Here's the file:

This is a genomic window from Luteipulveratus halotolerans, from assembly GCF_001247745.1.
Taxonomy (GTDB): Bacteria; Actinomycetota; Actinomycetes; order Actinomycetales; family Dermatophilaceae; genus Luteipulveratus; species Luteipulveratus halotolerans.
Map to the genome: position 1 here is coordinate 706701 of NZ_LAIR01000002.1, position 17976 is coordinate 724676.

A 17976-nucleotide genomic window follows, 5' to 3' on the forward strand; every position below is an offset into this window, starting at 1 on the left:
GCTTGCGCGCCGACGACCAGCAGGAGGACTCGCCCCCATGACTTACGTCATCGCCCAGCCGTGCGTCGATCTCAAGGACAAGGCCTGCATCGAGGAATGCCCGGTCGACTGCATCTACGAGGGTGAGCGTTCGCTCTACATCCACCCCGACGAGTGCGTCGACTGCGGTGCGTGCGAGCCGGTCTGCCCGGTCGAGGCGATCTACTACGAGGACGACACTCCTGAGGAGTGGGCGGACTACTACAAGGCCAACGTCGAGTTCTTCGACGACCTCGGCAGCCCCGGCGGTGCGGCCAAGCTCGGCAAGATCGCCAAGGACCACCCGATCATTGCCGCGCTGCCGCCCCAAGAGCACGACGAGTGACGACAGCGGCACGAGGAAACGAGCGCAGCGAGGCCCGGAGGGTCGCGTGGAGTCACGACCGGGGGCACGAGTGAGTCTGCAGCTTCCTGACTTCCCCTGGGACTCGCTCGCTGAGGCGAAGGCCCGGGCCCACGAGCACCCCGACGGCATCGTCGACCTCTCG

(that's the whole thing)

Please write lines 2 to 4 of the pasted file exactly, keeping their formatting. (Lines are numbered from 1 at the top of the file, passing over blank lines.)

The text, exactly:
Taxonomy (GTDB): Bacteria; Actinomycetota; Actinomycetes; order Actinomycetales; family Dermatophilaceae; genus Luteipulveratus; species Luteipulveratus halotolerans.
Map to the genome: position 1 here is coordinate 706701 of NZ_LAIR01000002.1, position 17976 is coordinate 724676.

A 17976-nucleotide genomic window follows, 5' to 3' on the forward strand; every position below is an offset into this window, starting at 1 on the left: